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Smithsonian Tropical Research Institute / www.forestgeo.si.edu

It might just be a 57-acre stand of trees in Livingston County, but it's been added to a global network with a distinguished name: “The Smithsonian Institution’s Forest Global Earth Observatory.”

The Livingston County plot is part of the University of Michigan’s Edwin S. George Preserve.

Christopher Dick is the director of the preserve. He said the Smithsonian Global Network started in Panama in 1982, when researchers were interested in learning more about the numerous tree species packed in small areas of rain forests, so they began to protect large-scale forest inventory plots around the world.

Dick said what makes this stand in Livingston County important is that researchers from the University of Michigan have been researching these trees intensively since the 1930s.

Dick said what this means for researchers is that they now have a standardized way of comparing data from forests around the world. They are currently studying the trees to see what is happening to forests as a result of increased atmospheric carbon.

What they expect to see is that a lot of forests, whether tropical or temperate, will experience increased production of wood and increased growth rates.

*Listen to the full interview with Christopher Dick above. 

The Daily Record / Creative Commons

How can you resolve a minor civil infraction or a traffic ticket without stepping foot in a courtroom? Use the Online Court Project.

The first-of-its-kind technology was designed by J.J. Prescott and his team to help people who have been charged with minor offenses interact with courts online, without needing to hire an attorney.

J. J. Prescott is a law professor at the University of Michigan and co-director of the Empirical Legal Studies Center.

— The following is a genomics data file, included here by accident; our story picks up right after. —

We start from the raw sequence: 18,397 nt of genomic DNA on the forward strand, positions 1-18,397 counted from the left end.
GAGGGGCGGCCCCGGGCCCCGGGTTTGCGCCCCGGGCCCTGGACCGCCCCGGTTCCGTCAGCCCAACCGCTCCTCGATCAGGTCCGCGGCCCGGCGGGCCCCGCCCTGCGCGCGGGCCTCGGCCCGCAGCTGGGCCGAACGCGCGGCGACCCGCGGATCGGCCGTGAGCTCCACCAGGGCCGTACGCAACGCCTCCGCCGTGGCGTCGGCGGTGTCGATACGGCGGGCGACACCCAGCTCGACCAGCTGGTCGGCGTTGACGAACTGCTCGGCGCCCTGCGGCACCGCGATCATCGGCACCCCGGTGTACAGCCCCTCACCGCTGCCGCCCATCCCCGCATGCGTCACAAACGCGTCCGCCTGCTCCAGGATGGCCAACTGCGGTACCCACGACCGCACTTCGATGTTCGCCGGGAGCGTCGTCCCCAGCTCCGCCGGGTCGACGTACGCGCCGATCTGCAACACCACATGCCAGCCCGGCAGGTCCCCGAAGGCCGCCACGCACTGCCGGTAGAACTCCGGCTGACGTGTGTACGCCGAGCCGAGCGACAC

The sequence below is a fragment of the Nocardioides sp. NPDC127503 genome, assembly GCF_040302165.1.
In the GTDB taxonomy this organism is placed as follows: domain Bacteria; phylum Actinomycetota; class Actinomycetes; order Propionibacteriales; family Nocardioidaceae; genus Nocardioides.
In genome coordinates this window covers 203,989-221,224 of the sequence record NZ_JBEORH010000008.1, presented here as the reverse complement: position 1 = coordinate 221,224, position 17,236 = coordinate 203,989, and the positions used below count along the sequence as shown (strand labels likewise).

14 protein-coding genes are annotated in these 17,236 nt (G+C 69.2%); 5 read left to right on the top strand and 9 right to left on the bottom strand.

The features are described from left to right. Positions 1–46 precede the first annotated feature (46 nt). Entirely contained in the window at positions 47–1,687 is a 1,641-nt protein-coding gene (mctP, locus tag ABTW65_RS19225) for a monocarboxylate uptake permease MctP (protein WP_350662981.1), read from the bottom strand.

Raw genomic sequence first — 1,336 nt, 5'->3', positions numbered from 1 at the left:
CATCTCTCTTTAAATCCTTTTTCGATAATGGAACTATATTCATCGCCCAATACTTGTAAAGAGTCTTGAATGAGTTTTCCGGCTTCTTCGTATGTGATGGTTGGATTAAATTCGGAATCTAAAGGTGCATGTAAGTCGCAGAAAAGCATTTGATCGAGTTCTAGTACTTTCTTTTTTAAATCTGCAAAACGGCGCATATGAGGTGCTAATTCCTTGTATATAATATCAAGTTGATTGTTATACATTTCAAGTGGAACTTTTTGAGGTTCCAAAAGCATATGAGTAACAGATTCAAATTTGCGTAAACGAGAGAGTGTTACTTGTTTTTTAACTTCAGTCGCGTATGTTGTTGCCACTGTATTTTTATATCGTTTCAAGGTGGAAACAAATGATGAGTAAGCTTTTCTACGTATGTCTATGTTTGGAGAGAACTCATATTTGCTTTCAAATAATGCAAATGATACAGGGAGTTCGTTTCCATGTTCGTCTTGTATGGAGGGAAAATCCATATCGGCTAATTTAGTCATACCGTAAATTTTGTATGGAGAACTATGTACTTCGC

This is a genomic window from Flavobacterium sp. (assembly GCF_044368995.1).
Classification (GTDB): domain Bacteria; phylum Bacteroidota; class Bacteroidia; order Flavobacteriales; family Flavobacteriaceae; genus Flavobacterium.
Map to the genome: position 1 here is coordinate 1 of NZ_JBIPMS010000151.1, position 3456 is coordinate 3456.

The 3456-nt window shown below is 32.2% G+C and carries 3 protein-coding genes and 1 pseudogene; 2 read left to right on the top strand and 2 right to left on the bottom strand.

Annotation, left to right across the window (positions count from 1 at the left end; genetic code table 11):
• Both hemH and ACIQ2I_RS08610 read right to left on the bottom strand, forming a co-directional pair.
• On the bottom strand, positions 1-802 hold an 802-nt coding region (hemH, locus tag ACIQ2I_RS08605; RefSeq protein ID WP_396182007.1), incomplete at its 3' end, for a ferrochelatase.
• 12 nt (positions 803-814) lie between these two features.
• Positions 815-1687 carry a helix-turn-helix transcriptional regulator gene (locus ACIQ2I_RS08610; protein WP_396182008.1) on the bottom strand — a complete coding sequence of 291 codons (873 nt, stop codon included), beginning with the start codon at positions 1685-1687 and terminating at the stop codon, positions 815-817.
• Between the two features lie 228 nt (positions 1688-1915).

Prescott says the law is very complicated, and people who go to court to solve minor infractions often don’t know what is actually happening.

“If they have questions or if they think something is not quite right with how the ticket or the fine has been issued, they really don’t know what to do,” Prescott says.

Calling an attorney can be very expensive. Prescott argues that people end up going to the courthouse, spending a lot of time there with questions, and they leave still confused and caring less about how the issue was resolved.

He says the technology allows people to have a guided interaction with decision makers.

“Essentially, this allows litigants to raise questions, to ask for a change in their current status, and to do that in a way that’s unlike just calling into the court,” Prescott says.

The project has been operating as a pilot program in Washtenaw County. Prescott says he has received positive responses to the technology.

*Listen to the full story above. 

Today we took a closer look at recommendations for statewide standards for evaluating Michigan teachers. How should the job performance of teachers be evaluated?

And, we met a West Michigan man who swims across the Great Lakes and Lake St Clair, raising money for charity.

Also, we spoke with the lead vocalist of The Ragbirds, a band from Ann Arbor that is about to kick off their fall tour with a newborn baby.

First on the show, Detroit's emergency manager Kevyn Orr is looking to hire a group to oversee Detroit's federal grant money.

This comes at the same time that federal officials are searching for ways to offer more aid to Detroit.

Orr visited went to Washington D.C. earlier this month to meet with Michigan Senator Carl Levin and some economists to get ideas about which grants programs would be best for the city.

Detroit News Washington Bureau Chief David Shepardson reported on this in today's Detroit News, and he joined us today.

Listen to the full interview above.